First day passes, the junior developer is blazing fast, 50 records are in the database already! Wow, this is going faster than anticipated!
Not so fast, the next day the number drops by 20%, the day after 60% and keeps on dropping until that developer quits, and if (s)he doesn’t, (s)he will be so demotivated and then we have a new problem.
The real life scenario might not be so dramatic, other more “brilliant” solutions will be devised such as bringing another junior developer to do the task! Now they can alternate whenever one of them feels bad! (*Sarcasm)
Let’s get back on track
I’ve probably taken the discussion way too far to emphasize the importance of the following:
In the Nightmare situation we tend to forget that one of the core functions of a computer and programming is to replace human beings in executing daunting tasks more efficiently.
We also wrongly believe that writing a script or a small program to execute the data entry is not cost efficient and doing it manually is.
We overestimate the complexity of analyzing the data and extracting patterns and falsely accuse the data to be random and dismiss any attempt to extract a repetitive model.
Now the role of creativity and resourcefulness shines. For every belittled developer, who took a data entry task and transformed it into a fun data analysis challenge, Kudos. The appraisal is not for rediscovering the obvious (that computers are there to alleviate us from boring tasks) but for the efficient use of their time.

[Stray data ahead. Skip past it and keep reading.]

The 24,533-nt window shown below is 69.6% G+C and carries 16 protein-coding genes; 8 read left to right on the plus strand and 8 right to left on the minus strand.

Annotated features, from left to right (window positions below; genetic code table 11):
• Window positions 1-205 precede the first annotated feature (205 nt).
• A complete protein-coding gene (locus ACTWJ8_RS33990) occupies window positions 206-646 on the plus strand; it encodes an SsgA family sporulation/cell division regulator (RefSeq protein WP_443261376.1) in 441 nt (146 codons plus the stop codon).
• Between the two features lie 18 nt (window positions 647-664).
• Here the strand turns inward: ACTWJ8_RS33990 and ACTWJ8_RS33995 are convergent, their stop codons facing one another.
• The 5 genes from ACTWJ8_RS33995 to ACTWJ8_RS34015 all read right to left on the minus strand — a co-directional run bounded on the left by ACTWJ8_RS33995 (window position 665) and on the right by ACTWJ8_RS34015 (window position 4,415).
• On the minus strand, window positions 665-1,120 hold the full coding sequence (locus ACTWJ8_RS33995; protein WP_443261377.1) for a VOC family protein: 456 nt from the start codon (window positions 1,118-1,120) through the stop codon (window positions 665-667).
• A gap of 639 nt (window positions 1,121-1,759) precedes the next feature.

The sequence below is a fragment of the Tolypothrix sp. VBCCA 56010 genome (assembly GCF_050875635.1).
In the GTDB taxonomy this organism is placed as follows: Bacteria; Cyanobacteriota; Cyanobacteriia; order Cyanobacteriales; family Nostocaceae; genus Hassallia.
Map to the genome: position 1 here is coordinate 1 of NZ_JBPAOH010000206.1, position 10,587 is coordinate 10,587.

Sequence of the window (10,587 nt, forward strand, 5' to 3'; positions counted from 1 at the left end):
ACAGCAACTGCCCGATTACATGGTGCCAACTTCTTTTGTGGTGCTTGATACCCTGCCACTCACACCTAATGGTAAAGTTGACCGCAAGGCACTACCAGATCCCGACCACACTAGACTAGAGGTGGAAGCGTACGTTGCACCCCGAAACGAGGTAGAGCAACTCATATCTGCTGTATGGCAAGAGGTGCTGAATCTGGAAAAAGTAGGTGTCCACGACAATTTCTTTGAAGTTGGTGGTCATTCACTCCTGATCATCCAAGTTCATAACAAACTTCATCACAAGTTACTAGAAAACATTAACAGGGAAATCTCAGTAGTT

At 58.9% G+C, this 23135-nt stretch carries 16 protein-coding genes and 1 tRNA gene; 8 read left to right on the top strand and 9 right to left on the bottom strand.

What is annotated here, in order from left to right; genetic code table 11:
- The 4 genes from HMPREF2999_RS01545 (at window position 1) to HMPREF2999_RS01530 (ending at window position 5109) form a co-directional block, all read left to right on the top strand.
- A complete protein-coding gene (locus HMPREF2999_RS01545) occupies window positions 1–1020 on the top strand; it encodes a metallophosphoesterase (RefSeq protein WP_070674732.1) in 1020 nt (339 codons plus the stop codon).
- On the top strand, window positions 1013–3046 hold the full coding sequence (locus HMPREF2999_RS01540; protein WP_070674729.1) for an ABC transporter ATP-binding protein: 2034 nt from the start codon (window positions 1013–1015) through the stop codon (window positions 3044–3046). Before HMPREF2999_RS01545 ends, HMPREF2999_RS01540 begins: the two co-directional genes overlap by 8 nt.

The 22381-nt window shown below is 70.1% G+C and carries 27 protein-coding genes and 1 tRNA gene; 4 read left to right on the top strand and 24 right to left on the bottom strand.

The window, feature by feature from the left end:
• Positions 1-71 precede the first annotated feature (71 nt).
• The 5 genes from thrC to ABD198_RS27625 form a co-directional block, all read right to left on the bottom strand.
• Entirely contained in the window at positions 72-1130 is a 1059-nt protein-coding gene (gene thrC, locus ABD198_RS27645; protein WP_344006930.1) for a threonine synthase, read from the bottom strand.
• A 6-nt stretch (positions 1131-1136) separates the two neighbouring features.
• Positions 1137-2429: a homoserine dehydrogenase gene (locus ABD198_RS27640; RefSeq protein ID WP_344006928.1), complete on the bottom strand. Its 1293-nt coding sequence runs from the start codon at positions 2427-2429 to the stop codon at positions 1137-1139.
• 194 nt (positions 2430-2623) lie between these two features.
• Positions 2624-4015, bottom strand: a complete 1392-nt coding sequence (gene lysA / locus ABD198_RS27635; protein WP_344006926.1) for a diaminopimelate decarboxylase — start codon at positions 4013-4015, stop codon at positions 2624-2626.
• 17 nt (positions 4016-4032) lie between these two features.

The Creativity Test
With the above said, I strongly believe that a data entry challenge to developers who are undergoing an interview is a good indicator of resourcefulness and creativity. Throw a daunting task at your potential developer employee and see how brilliantly they figure out a solution for it. The efficiency of the solution is highly correlated with the ingenuity of the mind behind it (this is simply a real life observation).
No matter how theoretically competent a developer is, no matter how much experience he has on paper, no matter how many large scale projects they have tackled, if they did not master the art of leveraging their knowledge especially when “the shit hits the fan”, all the information they possess is simply a hidden/locked up treasure.
A lot of theories already debate the boosting elements of creativity, such as locking down the resources one can use for the execution, zoning out etc… But these are topics of later discussions. The beauty of data entry tests is that they can be morphed to discover mesmerizing treasures or malicious booby-traps.
In a world governed by hypercritical and highly judgmental critics having all the right to voice their opinion, trying to protect oneself from offensive non constructive criticism has become a tedious task. In a world full of multi-talented individuals, the race for the top is vicious. Whether in the office space, in the real world, amongst friends, in the business field the intense competitive edge is all around. It has become a vital aspect of our daily life. This symbol of democracy, fairness and righteousness has had a multitude of destructive consequences on numerous individuals, who for a reason or another were not up to this ferocious game. This constant fear of criticism, peer pressure and constant reflection on consequences has forced many to hide behind a shell and oppress their ideas knowing that some of them are quite bright.